1 Decide if it’s right for your company
A company needs a significant number of employees for a salary sacrifice car scheme to work.
“If the numbers are too small it’s difficult to make it competitive,” says Matt Dyer, commercial director at LeasePlan.
Take-up is typically 3-5% of eligible staff so potentially you need several hundred employees to make the scheme worthwhile. Otherwise discounts on the cars will be hard to secure.
Staff wages also matter as employees can’t enter into salary sacrifice if it means their pay drops below the minimum wage.
“You could have 1,000 employees, but if most of them earn just above the minimum wage the scheme won’t work for that company,” Scott Neilson, account manager at ING says.
A high staff turnover could also make a company unsuitable.
“Organisations with a high staff turnover have increased levels of administration in terms of the early termination of vehicles and this presents a different set of challenges,” says David Hosking, Tusker managing director.
Phil Peace, director of sales at Hitachi Capital Vehicle Solutions, adds: “We had one customer looking at salary sacrifice, but the staff turnover was 18% so we didn’t believe it would be right for them. Average turnover is probably 10-12%.”
Organisations need to consider VAT recovery
If they are VAT exempt or only have partial recoverability of VAT, the net cost to the employee will be slightly higher than for organisations which have standard VAT recoverability.
It also helps if a company already has a “flexible benefits mentality” – and already offers salary sacrifice in other areas, such as healthcare, gym membership, bicycles or childcare vouchers.
2 Work out your strategy
Set out your financial and operational objectives. Is the scheme a means of meeting your duty of care responsibilities? Is it a way to reduce emissions and meet environment targets? Is it about recruitment and retention of staff?
Another key decision is whether salary sacrifice will replace an existing company car scheme or whether the two will run side-by side.
Most organisations opt to offer salary sacrifice in addition to their traditional company car scheme.
3 Be prepared for the work involved
“Don’t underestimate the amount of work required,” advises Phil Redman, fleet manager at IBM.
The company first looked at the idea of salary sacrifice in June 2009 with the launch taking place 18 months later (see case study).
The complexity of the scheme and whether it is replacing the existing car scheme can affect the time taken, but companies should be prepared for implementation taking at least three to six months.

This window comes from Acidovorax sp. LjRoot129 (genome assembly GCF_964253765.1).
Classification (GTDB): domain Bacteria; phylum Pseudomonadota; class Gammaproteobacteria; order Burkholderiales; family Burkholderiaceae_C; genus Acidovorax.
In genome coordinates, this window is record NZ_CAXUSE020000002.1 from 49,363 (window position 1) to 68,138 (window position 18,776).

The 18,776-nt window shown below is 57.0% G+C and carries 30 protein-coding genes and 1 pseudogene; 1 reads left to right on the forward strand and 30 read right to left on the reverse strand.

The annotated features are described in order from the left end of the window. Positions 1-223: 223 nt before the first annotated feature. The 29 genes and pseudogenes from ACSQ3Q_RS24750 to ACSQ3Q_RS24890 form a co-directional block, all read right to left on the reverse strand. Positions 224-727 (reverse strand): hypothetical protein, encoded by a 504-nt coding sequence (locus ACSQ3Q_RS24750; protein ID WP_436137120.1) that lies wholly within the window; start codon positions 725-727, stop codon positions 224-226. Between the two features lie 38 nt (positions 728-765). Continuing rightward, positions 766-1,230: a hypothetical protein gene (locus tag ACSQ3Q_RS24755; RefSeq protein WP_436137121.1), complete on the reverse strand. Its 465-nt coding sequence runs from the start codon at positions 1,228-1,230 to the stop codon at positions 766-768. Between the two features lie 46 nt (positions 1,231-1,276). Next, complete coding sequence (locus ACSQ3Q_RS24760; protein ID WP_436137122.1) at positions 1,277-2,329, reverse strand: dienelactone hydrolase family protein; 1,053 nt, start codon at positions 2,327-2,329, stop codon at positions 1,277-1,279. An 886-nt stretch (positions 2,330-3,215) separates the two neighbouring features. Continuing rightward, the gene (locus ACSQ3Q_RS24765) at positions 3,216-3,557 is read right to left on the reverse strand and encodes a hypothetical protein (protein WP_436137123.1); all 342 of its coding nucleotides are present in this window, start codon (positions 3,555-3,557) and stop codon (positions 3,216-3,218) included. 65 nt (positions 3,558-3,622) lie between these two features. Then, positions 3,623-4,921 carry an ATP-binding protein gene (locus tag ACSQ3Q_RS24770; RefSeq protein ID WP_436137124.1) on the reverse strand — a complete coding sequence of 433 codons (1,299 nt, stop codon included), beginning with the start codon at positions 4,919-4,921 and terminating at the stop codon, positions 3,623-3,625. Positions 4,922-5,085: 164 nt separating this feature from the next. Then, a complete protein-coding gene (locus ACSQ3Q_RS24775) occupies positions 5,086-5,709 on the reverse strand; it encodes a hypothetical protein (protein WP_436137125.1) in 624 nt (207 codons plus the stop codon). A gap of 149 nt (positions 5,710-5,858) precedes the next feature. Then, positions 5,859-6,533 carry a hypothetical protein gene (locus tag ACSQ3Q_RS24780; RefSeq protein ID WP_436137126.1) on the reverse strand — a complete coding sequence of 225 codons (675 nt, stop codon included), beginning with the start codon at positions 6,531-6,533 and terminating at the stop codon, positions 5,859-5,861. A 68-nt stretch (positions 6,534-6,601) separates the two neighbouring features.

4 Choose the providers
The next decision to make is whether to bring in a flexible benefits provider or to manage the scheme internally.
A funding provider also needs to be appointed.
If you already lease then your existing provider may be an easy option if they offer salary sacrifice or you may want to appoint another provider with more experience.
It’s worth discussing how they will support you during implementation and afterwards (particularly with regards to employee communication), any employment law and taxation issues, as well as looking at how competitive their pricing is.
5 Involve other stakeholders
The fleet department will need support from multiple stakeholders such as finance, HR, procurement, payroll, legal, tax, health and safety and the board.
“A number of people will need to lead on different issues,” explains Mike Waters, director market insight at Arval.
He also advises considering who will resolve issues with the drivers – will it be HR or the fleet team?
Authorisation is another consideration. North Yorkshire County Council had initially planned to have a member of HR sign off vehicle orders, but with the difficult economic climate and the uncertainty surrounding jobs it was decided that orders should be signed off higher up the chain, by the assistant director.
6 Do a staff survey
Assessing staff interest should happen early on.
“See what sort of engagement you get,” Dyer says. “Will you get the uptake you need?” The survey could also establish the types of vehicles staff are most interested in.